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This website aims to develop case studies of the development of farming practices and attendant transformations of local ecologies of defined blocks of land. Through these biographies of particular plots of land we are developing localised analyses of the wider historical trends in the political economy/ecology of the Northern Rivers.

Go to: Arriving in the Northern Rivers | Moving in | Changing land-use | Dairying | Farm work | Markets | Off-farm income | Expansion | Succession | Organic farming | Bush Regeneration

Succession

When [my son] finished school he took about four years to get into a career which he is now a qualified electrician but going through other various things from fitness to you know different things at different times. He needed money and I had jobs so he spent time there.

Since he has been qualified he and his mates have been going to Whistler in Canada in winter and he went and did it this year and he’s coming back to pay off some of his debt on the farm which he claims on Facebook that he’s looking forward to getting back and doing some hard physical work. So we’ll see!

The youngest daughter just graduated in Music from the Conservatorium in Brisbane. Her partner is a documentary maker and they’ve both moved back to Federal to one of the other farms that we bought and they are looking to get involved in the sort of things we were doing 30 and 40 years ago themselves. So she’s sort of done less along the way in terms of children on the farm. Up until more recently she as a part of the increasing environmental awareness which she’s had over the last few years, she wants that to be more a part of her lifestyle and at least would like to live in the country and grow their own vegetables and participate where suitable in the farm operation while still running her own business which they are doing.

And that daughter who was having problems now she’s living back at home. She’s got a full time job with the Area Health Service, there’s a lot of computer work and she’s enjoying working in some of the farm operations now, particularly with the ginger that we’ve been growing for a few years. So she’s spending what free time she’s got doing that. So three out of four will be back when my son turns up.

We’re really happy to have them around – we built a house that was big enough for a big family and it’s still big enough for a big family or with the other properties that we’ve bought to expand production they had to have houses on them because any land that was suitable for farming is also more suitable to put a house on than some of the other blocks. So the blocks that we’ve bought do have houses on them. And we would love our family to live in them or the in the original house The Bails which is now 4 bedroom bails or stay in the same house as us again. All of those options I’d like to facilitate.

Actually the second daughter is along those lines she is looking for an avenue where she fits in with the farm business. She’s going to come down soon. She’s doing a Masters in human nutrition and dietetics. The work that she’s getting is all in remedial stuff and she wants more work in more positive and proactive areas rather than reactive and you know she’s got lots of opportunities and one of the opportunities that she sees is becoming more involved in the farm side of things and you know how strong that connection is with her various skills we don’t know but she is definitely interested in that and we’re definitely in looking for where that matches up. As well she’s probably got the strongest connection at the moment in living at home.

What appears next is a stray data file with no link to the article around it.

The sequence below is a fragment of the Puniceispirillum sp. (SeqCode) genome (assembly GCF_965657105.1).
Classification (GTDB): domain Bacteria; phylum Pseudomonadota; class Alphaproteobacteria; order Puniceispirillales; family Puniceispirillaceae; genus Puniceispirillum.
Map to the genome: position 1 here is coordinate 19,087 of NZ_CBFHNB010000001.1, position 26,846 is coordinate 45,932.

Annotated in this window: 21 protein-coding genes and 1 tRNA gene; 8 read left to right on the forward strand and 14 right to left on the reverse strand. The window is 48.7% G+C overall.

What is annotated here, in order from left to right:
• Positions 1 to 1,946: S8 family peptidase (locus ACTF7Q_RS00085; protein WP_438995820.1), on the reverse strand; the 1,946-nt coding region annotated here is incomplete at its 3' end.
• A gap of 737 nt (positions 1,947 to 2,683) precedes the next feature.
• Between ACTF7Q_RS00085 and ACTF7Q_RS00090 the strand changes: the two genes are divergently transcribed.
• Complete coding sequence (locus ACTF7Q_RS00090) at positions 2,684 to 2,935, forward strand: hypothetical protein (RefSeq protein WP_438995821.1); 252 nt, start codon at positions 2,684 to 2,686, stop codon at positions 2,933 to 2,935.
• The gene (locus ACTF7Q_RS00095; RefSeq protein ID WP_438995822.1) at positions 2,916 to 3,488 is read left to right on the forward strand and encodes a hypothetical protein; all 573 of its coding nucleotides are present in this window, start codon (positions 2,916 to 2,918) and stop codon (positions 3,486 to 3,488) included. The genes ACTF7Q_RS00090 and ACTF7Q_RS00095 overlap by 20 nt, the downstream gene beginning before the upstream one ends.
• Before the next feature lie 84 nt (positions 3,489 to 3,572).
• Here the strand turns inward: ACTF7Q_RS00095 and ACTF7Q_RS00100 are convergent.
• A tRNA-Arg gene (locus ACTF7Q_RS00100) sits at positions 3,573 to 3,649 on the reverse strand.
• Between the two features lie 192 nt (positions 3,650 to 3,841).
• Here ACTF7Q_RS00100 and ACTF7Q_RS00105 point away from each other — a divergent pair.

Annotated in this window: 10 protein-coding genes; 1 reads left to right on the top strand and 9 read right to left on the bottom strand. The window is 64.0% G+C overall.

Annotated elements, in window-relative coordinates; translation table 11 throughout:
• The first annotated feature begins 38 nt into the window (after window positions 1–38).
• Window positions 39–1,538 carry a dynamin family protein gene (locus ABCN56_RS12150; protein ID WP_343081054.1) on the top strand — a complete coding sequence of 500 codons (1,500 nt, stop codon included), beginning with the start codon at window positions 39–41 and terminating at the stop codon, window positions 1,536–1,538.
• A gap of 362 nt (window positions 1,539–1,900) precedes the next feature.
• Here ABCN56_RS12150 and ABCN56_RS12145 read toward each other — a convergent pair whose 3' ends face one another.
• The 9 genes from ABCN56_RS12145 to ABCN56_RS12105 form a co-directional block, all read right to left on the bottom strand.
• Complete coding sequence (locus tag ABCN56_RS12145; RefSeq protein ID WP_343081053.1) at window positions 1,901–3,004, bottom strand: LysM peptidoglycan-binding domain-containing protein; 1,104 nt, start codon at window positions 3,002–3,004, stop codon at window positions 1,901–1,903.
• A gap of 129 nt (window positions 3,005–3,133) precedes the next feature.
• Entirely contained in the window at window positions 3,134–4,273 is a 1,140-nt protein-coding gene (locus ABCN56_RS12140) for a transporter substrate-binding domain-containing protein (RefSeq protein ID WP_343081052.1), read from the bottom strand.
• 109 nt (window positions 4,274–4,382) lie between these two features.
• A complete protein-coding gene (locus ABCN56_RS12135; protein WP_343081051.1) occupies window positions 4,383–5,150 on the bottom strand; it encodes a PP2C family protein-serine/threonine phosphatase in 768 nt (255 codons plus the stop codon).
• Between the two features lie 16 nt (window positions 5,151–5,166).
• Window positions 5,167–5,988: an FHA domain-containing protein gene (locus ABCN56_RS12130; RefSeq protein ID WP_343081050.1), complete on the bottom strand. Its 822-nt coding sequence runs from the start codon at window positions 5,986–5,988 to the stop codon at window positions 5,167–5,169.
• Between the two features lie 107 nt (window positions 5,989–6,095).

I think there’s a lot of opportunity for her I think if you can find the time to make the right connections I think it all can fit in quite strongly.

Things have really changed and there’s a much greater opportunity, it’s so much easier now than it ever had been before for somebody starting it up. Particularly for, like children of farmers. I think because it ah… you know if you look at our case, now the opportunities are there we can, we’re making our own market place rather than trying to fit in with the historical market places. So that’s ….you know you can grow anything you like but if you can’t sell it then it’s not worth growing so that’s been really important and then we’ve got much of the infrastructure that’s on farms that we’ve got over the years with the securing of a water resource, the improvement of the soil, the ability you know in terms of machinery and infrastructure and processes it’s all there. There was nothing there before now it’s all there. Even houses, somewhere to live. So with all of those things but just in terms of anyone’s kids I think there’s an area where there are farmers that are working in ways that need interested people to come and work on our farms and learn how to do these things and that means you don’t have to take a risk when you go and do it yourself. You’ve actually got experience at somebody else’s potential expense by being able to work for them. But also to their benefit too of course with somebody who’s interested in what they’re doing. And actually the opportunity to be mentored into the system I think they’re there and increasing with TAFE , how to work with more growers to say actually you don’t have to start off anything new like you read about overseas who have internships on organic farms and things. We’ve already got traineeships in farming available.

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